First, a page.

Tina Alberino

AKA Alin Walker

Devlog 7: Crafting

I spent the last month catching up on home renovation projects, trying to keep my kids entertained, finalizing the last issue of The Dread Machine, and failing at making dice.

Now that Issue 3.4 is done, development on Plane is moving fast. Our first major solo RPG (coming to Kickstarter in maybe-January) is getting our full attention, and playtesters will be needed soon.

After a lot of experimentation with two different brands of gypsum-based eco resins, I have learned how to not make dice. Here’s what else I’ve been up to the last few weeks!

While I love the idea of dice that look and feel like stone, eco-resin may not be the best choice for these (or any) dice. The material seems too soft and fragile, too easy to chip. The first mold I bought wasn’t the greatest, so I purchased another mold that worked perfectly, but regardless of the mold used, the colorant doesn’t seem to settle correctly or come out even, no matter how well mixed, and even though I’m using an oscillator at such high speeds that it’s loosening the screws that hold my house together, I cannot get all the bubbles out of these chock-full-o-fucking-angles dice molds.

I’m going to research colorants and sealers before totally discarding the idea, though.

Plane‘s layout is getting major changes. Although I’ve been designing websites, logos, branding, and other materials for years, I’m self-taught and still have a lot to learn, especially when it comes to rulebook layouts. Plane doesn’t have a deadline or projected release date because I want to feel like I’ve done the best job I’m capable of doing. I’m spending a lot of time considering the game world and the game itself as an art piece, giving it time to evolve, and following my instincts. I pursue many ideas knowing few will be viable. Those few viable ones result in notable changes. For example:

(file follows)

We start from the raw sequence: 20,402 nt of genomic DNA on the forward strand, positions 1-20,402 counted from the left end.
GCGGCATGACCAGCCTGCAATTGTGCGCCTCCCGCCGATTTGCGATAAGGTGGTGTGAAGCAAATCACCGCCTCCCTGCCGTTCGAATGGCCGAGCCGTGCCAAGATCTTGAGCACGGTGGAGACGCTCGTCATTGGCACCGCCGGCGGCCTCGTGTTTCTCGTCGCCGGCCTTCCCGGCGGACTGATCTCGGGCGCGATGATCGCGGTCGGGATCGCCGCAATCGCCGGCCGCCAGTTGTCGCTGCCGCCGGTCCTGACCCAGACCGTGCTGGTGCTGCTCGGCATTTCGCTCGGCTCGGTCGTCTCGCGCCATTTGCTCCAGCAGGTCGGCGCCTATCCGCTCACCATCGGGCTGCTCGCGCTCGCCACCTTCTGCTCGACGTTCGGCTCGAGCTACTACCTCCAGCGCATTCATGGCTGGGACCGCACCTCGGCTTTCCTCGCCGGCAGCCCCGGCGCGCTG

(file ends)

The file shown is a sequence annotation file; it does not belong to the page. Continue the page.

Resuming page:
• The prompts are getting lengthened. I want players to have a bit more to work with in their games, and that starts with prompts that help players feel more immersed in the world and reveal topics and themes to explore.
  • Section headers and iconography now run along the right and left sides of the pages. One of the things I like least about solo RPGs is having to scroll or flip through the rules to find the corresponding prompts. Adding icons and section headers to the outer edges of the spreads should help players with the print edition navigate their books faster.
  • Each section of the rulebook will be themed with designs featuring different biomes. To make the rulebook even easier to navigate, I’ve designed a few different biomes with different color schemes, all of which are compatible with the game’s core color palette.

It took hours of tinkering for me to settle on these three ideas and determine how to execute them, but the vast improvements to the rulebook made it all worth it.

The tumbling block towers have finally arrived from China! All intact. Zero damage. I am extremely pleased, and I know this is such a stupid, small, and straightforward thing because of the internet, but I have a direct relationship with a manufacturer. They make these towers in their own facility! It’s crazy. Anyway…

First, I prepped the boxes. The manufacturer’s logo was burned into the wood, so I started by lightly sanding and filling them with wood filler. Then I gave each and every surface a light pass with fine-grit sandpaper, wiped them down, applied two thin coats of white gesso, and sanded them again before applying three coats of acrylic paint, followed by two coats of silky matte Liquitex sealer. Here’s a peek at the prototypes.

The bricks will be tedious AF to paint, so I purchased an airbrush. (Pray for me.) We’ll tell you how that adventure goes next month. In the meantime, Kanishk and I are going to be working on a playable draft, which we’ll share on our Patreon with our Arcane Advisors. If you aren’t there yet, join us, and you’ll see longer versions of these updates long before they’re published here!

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